Last weekend I led a ‘Faith Formation Gathering’ in a nearby diocese. The coordinator of the meeting met me at the airport and drove me to a beautiful place, about half an hour’s drive into the mountains. While I gave various presentations on spirituality to the parents, a fine team from the Catholic Education Office conducted a concurrent program for the children. At the end of each session the families came together again to share their experiences of what had touched them in the process. It is an excellent program and the Diocese deserves to be congratulated on this faith...

  38. 35. God of All
    (pp. 113-114)

    We celebrate this week the Feast of the Epiphany which acknowledges that God’s love is universal and His hospitality is extended to all people. In thinking about the hospitality of God, I am reminded of the story of a young couple, recently married, who were setting off on their honeymoon and driving on a remote country road when they were hit by a violent electrical storm. They could not go any further along the road, and so decided to get out and wallow through the mud and slosh to an old farmhouse. They saw a light in the window, and...

  39. 36. Heaven Right Here
    (pp. 115-118)

    Can those of you old enough to remember the death of President John F Kennedy recall where you were and what you were doing when you first heard the news of his assassination? It was about November and it rocked the world. I recall very well that I was in my second year as a Jesuit novice, and as the Latin class beadle, I was going to meet our Jesuit teacher and bring him to class. I knocked on his door and, instead of the normally robust ‘come in, Brother Gleeson’, I heard a very soft and muffled invitation: ‘Come...

  40. 37. Panic Stations
    (pp. 119-120)

    I am not one to panic easily, but for a couple of hours a few years back, I was slowly reduced to a blithering mess. Another Australian Jesuit and I had been traveling on sabbatical leave around the spiritual sites in Ireland and the United Kingdom, a kind of spiritual ‘pub crawl’ if you like, and we had hired a car for this purpose. We were meeting up with friends in London at the end of the trip and I decided to drive the car into the City of London before dropping it off at Heathrow Airport.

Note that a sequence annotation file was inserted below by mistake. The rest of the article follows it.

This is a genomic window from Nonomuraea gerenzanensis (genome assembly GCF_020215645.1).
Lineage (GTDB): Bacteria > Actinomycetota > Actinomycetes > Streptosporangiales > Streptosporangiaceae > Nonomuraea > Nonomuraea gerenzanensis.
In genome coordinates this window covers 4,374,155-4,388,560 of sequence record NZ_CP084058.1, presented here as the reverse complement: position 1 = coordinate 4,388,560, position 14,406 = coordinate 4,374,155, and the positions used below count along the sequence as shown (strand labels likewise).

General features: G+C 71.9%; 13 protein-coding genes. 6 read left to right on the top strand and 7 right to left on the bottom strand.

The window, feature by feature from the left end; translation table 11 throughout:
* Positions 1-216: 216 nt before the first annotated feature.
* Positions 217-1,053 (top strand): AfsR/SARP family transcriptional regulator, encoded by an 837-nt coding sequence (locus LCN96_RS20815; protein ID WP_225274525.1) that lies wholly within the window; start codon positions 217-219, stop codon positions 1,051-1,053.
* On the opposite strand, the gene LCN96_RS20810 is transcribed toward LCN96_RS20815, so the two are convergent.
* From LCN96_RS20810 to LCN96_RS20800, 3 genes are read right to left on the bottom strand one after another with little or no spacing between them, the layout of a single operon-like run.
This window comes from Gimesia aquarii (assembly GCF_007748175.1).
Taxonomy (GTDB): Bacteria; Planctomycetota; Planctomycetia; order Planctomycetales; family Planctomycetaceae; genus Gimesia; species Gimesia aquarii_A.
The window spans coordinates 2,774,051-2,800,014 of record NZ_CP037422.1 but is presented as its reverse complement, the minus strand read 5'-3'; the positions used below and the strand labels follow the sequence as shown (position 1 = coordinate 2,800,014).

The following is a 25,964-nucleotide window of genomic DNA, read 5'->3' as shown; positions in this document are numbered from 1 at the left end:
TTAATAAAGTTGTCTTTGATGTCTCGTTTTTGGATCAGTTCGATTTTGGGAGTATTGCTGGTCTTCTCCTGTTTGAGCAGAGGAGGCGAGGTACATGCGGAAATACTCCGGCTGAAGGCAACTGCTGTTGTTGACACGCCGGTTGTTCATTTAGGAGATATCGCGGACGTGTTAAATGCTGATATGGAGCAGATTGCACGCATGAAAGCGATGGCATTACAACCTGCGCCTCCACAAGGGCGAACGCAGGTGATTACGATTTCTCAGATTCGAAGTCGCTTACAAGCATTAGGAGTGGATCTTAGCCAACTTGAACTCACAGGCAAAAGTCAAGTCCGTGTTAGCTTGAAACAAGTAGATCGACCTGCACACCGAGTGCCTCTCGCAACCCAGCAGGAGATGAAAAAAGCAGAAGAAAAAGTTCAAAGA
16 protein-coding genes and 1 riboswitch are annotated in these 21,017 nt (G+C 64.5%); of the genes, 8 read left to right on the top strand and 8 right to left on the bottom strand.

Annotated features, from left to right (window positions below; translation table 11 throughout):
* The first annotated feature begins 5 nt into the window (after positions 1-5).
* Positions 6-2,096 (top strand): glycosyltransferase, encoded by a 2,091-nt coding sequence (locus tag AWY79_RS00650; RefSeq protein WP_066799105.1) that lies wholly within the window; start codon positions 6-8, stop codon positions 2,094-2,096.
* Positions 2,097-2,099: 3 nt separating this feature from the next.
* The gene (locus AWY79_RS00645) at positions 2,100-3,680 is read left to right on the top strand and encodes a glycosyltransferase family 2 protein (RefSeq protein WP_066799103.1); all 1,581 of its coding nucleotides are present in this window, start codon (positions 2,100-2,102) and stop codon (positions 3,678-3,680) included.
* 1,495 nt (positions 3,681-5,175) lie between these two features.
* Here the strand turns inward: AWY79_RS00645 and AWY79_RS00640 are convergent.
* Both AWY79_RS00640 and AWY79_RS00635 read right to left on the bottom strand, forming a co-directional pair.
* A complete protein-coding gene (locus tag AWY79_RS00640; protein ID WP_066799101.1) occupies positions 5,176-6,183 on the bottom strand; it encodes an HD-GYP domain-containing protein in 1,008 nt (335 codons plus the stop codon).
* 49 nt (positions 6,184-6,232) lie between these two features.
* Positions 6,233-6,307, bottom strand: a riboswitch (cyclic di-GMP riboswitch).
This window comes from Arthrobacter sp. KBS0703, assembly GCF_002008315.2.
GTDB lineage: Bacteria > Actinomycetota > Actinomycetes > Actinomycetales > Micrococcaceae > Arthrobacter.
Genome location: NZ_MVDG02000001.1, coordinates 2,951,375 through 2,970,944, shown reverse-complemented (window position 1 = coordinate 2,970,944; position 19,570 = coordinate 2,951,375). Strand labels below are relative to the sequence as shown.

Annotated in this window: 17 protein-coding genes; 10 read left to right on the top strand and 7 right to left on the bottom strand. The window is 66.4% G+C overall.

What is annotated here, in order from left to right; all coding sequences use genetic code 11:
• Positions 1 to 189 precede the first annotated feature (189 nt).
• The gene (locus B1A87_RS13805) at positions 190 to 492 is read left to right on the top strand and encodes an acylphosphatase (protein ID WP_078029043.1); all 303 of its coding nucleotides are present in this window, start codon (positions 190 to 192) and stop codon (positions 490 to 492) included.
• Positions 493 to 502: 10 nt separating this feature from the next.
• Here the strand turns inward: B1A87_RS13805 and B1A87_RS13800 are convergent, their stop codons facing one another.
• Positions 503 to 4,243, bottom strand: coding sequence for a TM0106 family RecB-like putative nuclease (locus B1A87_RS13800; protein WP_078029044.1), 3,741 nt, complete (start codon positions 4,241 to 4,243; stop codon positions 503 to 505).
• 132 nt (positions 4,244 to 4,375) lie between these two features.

First mistake. Unable...

  41. 38. Plus
    (pp. 121-124)

    One of the few pluses about spending so much time in the clouds is that I can enjoy a good deal of reading. Recently I found in my office a book which was a gift from one of my St Ignatius College graduates from which I blew away the dust and opened its alluring cover. The author is Desmond Tutu, former Archbishop of Cape Town, a Nobel Peace Prize winner and one of the many great people in South Africa’s anti-apartheid movement. The book’s title isNo Future Without Forgivenessand is a graphic account of the Archbishop’s time as...

  42. 39. Springtime Workers
    (pp. 125-126)

    A well known biblical scholar once pointed out to a conference of educators that the word ‘authority’ comes from the Latin verbaugeremeaning to add, to grow, to nurture. Teachers, and we all belong to that category whether we are in the classroom or not, are those people who grow life in others.

    A few years back our esteemed parish priest invited an Irish Jesuit educator, as a key presenter in our Jesuit schools. One of the images he used to describe teachers was that of the springtime worker. Teachers are planters and growers. We need to ask ourselves:...

  43. 40. Not Seeing but Believing
    (pp. 127-130)

    Last Monday the parish priest and his regular golfing partner found time to play a rare game of golf at a local golf course. On a beautiful day the PP was in sparkling form, massaging the ball around the course with consummate ease. It was another of those demonstrations that pure silk will always overcome raw power. While his golfing partner was enduring his weekly lesson in humility, an important spiritual maxim was being carved on the carefully manicured grass of the golf course. ‘The process is more important than the score card.’ A Thai silk swing will ensure that...